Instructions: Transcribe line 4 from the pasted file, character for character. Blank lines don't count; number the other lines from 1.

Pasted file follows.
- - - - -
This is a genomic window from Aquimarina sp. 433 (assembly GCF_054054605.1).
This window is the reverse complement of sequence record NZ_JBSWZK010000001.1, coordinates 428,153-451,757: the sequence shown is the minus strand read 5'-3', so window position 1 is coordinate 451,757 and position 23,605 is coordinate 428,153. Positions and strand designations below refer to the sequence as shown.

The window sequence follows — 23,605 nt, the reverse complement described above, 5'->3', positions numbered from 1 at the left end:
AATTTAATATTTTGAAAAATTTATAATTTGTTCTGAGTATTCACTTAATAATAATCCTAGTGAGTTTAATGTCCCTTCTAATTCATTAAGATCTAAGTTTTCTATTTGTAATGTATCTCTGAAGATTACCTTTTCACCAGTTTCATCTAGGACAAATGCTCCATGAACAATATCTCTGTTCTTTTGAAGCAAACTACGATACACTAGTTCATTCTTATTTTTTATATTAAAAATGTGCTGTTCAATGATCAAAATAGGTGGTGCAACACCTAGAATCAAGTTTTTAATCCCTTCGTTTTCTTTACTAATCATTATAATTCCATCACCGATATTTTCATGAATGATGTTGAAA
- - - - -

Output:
AATTTAATATTTTGAAAAATTTATAATTTGTTCTGAGTATTCACTTAATAATAATCCTAGTGAGTTTAATGTCCCTTCTAATTCATTAAGATCTAAGTTTTCTATTTGTAATGTATCTCTGAAGATTACCTTTTCACCAGTTTCATCTAGGACAAATGCTCCATGAACAATATCTCTGTTCTTTTGAAGCAAACTACGATACACTAGTTCATTCTTATTTTTTATATTAAAAATGTGCTGTTCAATGATCAAAATAGGTGGTGCAACACCTAGAATCAAGTTTTTAATCCCTTCGTTTTCTTTACTAATCATTATAATTCCATCACCGATATTTTCATGAATGATGTTGAAA